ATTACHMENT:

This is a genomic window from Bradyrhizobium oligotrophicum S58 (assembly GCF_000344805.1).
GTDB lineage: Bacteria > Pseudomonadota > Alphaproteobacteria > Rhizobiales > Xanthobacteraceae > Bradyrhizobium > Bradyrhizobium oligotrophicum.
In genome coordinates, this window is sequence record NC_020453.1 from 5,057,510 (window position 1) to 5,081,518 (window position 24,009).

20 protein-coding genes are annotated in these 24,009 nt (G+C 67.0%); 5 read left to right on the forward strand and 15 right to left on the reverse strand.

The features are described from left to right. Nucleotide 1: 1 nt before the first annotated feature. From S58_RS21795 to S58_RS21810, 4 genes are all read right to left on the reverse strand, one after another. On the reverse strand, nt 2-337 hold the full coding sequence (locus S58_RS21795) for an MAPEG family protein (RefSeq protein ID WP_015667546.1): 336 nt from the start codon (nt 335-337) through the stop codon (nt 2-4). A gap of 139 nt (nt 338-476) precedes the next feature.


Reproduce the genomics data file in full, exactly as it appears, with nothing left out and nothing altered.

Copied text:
This is a genomic window from Bradyrhizobium oligotrophicum S58 (assembly GCF_000344805.1).
GTDB lineage: Bacteria > Pseudomonadota > Alphaproteobacteria > Rhizobiales > Xanthobacteraceae > Bradyrhizobium > Bradyrhizobium oligotrophicum.
In genome coordinates, this window is sequence record NC_020453.1 from 5,057,510 (window position 1) to 5,081,518 (window position 24,009).

20 protein-coding genes are annotated in these 24,009 nt (G+C 67.0%); 5 read left to right on the forward strand and 15 right to left on the reverse strand.

The features are described from left to right. Nucleotide 1: 1 nt before the first annotated feature. From S58_RS21795 to S58_RS21810, 4 genes are all read right to left on the reverse strand, one after another. On the reverse strand, nt 2-337 hold the full coding sequence (locus S58_RS21795) for an MAPEG family protein (RefSeq protein ID WP_015667546.1): 336 nt from the start codon (nt 335-337) through the stop codon (nt 2-4). A gap of 139 nt (nt 338-476) precedes the next feature.